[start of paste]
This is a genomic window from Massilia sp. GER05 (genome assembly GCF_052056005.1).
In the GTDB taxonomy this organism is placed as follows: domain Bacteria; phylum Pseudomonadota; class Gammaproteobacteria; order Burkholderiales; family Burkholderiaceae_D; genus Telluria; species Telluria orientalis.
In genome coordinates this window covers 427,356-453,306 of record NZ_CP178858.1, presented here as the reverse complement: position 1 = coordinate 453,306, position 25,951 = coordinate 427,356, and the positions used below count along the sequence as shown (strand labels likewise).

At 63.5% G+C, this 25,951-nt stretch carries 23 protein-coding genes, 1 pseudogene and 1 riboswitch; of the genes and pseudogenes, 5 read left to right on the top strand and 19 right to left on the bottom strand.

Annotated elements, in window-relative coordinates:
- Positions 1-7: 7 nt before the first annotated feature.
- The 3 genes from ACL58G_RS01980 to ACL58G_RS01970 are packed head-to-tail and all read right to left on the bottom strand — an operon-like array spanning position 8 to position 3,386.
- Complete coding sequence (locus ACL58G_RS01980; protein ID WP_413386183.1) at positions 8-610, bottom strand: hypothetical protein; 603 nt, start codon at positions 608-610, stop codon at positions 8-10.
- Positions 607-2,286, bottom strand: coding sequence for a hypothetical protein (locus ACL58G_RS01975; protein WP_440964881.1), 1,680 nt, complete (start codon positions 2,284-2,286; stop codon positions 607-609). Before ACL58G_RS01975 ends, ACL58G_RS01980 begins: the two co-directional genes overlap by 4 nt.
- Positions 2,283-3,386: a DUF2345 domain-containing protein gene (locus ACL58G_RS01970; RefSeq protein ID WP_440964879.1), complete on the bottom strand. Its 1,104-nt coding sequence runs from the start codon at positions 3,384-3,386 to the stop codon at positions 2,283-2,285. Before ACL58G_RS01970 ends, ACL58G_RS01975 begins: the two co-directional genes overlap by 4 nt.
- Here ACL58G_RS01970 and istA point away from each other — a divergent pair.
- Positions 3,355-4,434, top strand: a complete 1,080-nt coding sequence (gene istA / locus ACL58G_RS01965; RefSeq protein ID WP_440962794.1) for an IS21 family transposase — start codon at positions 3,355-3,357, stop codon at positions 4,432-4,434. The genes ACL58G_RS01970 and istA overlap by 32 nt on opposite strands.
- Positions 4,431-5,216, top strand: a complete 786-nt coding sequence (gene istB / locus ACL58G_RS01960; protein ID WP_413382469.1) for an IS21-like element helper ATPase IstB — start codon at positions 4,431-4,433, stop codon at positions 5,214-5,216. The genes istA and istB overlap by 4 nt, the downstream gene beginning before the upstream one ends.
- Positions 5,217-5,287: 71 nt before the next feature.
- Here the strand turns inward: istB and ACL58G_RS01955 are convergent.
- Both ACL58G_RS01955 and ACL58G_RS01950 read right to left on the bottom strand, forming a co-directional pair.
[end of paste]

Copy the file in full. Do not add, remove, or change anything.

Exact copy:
This is a genomic window from Massilia sp. GER05 (genome assembly GCF_052056005.1).
In the GTDB taxonomy this organism is placed as follows: domain Bacteria; phylum Pseudomonadota; class Gammaproteobacteria; order Burkholderiales; family Burkholderiaceae_D; genus Telluria; species Telluria orientalis.
In genome coordinates this window covers 427,356-453,306 of record NZ_CP178858.1, presented here as the reverse complement: position 1 = coordinate 453,306, position 25,951 = coordinate 427,356, and the positions used below count along the sequence as shown (strand labels likewise).

At 63.5% G+C, this 25,951-nt stretch carries 23 protein-coding genes, 1 pseudogene and 1 riboswitch; of the genes and pseudogenes, 5 read left to right on the top strand and 19 right to left on the bottom strand.

Annotated elements, in window-relative coordinates:
- Positions 1-7: 7 nt before the first annotated feature.
- The 3 genes from ACL58G_RS01980 to ACL58G_RS01970 are packed head-to-tail and all read right to left on the bottom strand — an operon-like array spanning position 8 to position 3,386.
- Complete coding sequence (locus ACL58G_RS01980; protein ID WP_413386183.1) at positions 8-610, bottom strand: hypothetical protein; 603 nt, start codon at positions 608-610, stop codon at positions 8-10.
- Positions 607-2,286, bottom strand: coding sequence for a hypothetical protein (locus ACL58G_RS01975; protein WP_440964881.1), 1,680 nt, complete (start codon positions 2,284-2,286; stop codon positions 607-609). Before ACL58G_RS01975 ends, ACL58G_RS01980 begins: the two co-directional genes overlap by 4 nt.
- Positions 2,283-3,386: a DUF2345 domain-containing protein gene (locus ACL58G_RS01970; RefSeq protein ID WP_440964879.1), complete on the bottom strand. Its 1,104-nt coding sequence runs from the start codon at positions 3,384-3,386 to the stop codon at positions 2,283-2,285. Before ACL58G_RS01970 ends, ACL58G_RS01975 begins: the two co-directional genes overlap by 4 nt.
- Here ACL58G_RS01970 and istA point away from each other — a divergent pair.
- Positions 3,355-4,434, top strand: a complete 1,080-nt coding sequence (gene istA / locus ACL58G_RS01965; RefSeq protein ID WP_440962794.1) for an IS21 family transposase — start codon at positions 3,355-3,357, stop codon at positions 4,432-4,434. The genes ACL58G_RS01970 and istA overlap by 32 nt on opposite strands.
- Positions 4,431-5,216, top strand: a complete 786-nt coding sequence (gene istB / locus ACL58G_RS01960; protein ID WP_413382469.1) for an IS21-like element helper ATPase IstB — start codon at positions 4,431-4,433, stop codon at positions 5,214-5,216. The genes istA and istB overlap by 4 nt, the downstream gene beginning before the upstream one ends.
- Positions 5,217-5,287: 71 nt before the next feature.
- Here the strand turns inward: istB and ACL58G_RS01955 are convergent.
- Both ACL58G_RS01955 and ACL58G_RS01950 read right to left on the bottom strand, forming a co-directional pair.